On Sunday (8), the eyes of the world turned once again to Brasilia when Bolsonarists invaded the National Congress, the Planalto Palace [presidential palace] and the Supreme Court. Photos of destroyed plenary chambers, offices and works of art illustrated the terror that ravaged the federal capital a week after Luiz Inácio Lula da Silva (Workers' Party) was sworn in for his third term.
Although the public security institutions of the Federal District did not play the expected role – and, on the contrary, were accomplices of the barbarity – the Brazilian response, from the summits of power to the streets, was unanimous in defending democracy.
24 hours after the event, president Lula met with the 27 governors, the presidents of the House and Senate, members of the Supreme Court (STF) and the Attorney General's Office (PGR) at the Planalto Palace in Brasilia and stated that the Brazilian institutions will investigate and locate all those who financed the extremist invasions.
“In the name of defending democracy, we will not be authoritarian with anyone, but we will not be condescending to anyone. We will investigate and we will get to the people who financed it,” he assured, in a blunt speech. The president also reinforced the defense of the democratic system in the country: “We will not allow democracy to escape our hands because it is the only chance we have to guarantee that these humble people can eat three times a day or have the right to work.
The president was harsh in his speech about the collusion of the military. “Everyone here knows how many people were tortured for not agreeing with the military government, and now people are freely calling for a coup in front of the barracks and nothing was done by any barracks, no general moved to say 'this can't happen,' 'it is forbidden to ask for this,' 'we are not going to do this.' It gave the impression that there were people who liked it when the people were calling for a coup,” he declared.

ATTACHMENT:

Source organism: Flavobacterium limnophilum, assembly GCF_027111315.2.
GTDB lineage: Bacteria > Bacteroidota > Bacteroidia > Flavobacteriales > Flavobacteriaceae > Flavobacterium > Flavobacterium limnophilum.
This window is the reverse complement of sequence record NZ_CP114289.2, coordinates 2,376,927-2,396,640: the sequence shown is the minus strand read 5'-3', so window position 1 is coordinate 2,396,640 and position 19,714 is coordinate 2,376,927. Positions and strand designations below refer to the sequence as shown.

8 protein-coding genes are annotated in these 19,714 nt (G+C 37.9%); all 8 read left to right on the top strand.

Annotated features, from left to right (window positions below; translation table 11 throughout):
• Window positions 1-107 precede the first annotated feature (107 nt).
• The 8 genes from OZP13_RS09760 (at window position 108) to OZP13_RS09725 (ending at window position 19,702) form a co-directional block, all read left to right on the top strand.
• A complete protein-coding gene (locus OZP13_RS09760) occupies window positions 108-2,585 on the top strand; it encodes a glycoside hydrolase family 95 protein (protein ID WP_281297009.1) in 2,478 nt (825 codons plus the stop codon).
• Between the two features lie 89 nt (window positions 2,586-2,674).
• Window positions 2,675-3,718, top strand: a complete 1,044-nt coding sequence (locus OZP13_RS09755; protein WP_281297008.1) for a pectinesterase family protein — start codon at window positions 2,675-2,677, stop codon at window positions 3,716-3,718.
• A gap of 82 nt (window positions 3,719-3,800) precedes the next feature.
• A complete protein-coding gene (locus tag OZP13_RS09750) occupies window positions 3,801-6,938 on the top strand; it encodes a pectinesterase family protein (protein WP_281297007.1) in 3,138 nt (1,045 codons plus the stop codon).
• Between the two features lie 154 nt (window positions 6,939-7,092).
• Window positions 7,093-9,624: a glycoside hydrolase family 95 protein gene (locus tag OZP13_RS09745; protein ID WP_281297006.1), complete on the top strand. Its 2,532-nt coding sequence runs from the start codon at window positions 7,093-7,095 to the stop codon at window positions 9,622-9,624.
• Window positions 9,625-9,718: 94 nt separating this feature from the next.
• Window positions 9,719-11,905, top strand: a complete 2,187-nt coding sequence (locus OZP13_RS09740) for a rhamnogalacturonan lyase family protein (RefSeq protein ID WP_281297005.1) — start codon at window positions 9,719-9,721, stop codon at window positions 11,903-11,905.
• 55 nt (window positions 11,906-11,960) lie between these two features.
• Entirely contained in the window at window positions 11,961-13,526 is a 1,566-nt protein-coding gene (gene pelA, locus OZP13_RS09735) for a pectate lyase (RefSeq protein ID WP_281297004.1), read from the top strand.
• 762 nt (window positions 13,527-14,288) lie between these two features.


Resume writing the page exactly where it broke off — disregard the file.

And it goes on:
When referring to those who continue mobilizing against democracy, Lula recalled that there was no constructive agenda. “The people who were in the streets, at the barrack doors, had no agenda of demands,” Lula said. “They were in all the states at the barrack doors, demanding what? Claiming to improve the quality of life of the people? Demanding more freedom? Claiming for a pay raise? Demanding housing construction? Demanding improved agricultural production in this country? No, they were demanding a coup. That was the only thing you could hear about,” he said.
Lula also received solidarity from different sectors because of the extremist attacks that shocked the country on Sunday (8). The meeting aimed to demonstrate the unity of all powers around the defense of democracy and counter the invasions promoted by supporters of former President Jair Bolsonaro (PL), who vandalized the buildings of Congress, the Planalto and the STF.
The petitioner received expressions of support even from names aligned to the former captain, as is the case of the governors of São Paulo, Tarcísio de Freitas (Republicans), and the Federal District, Celina Leão (PP), who is replacing interim Ibaneis Rocha (Brazilian Democratic Movement).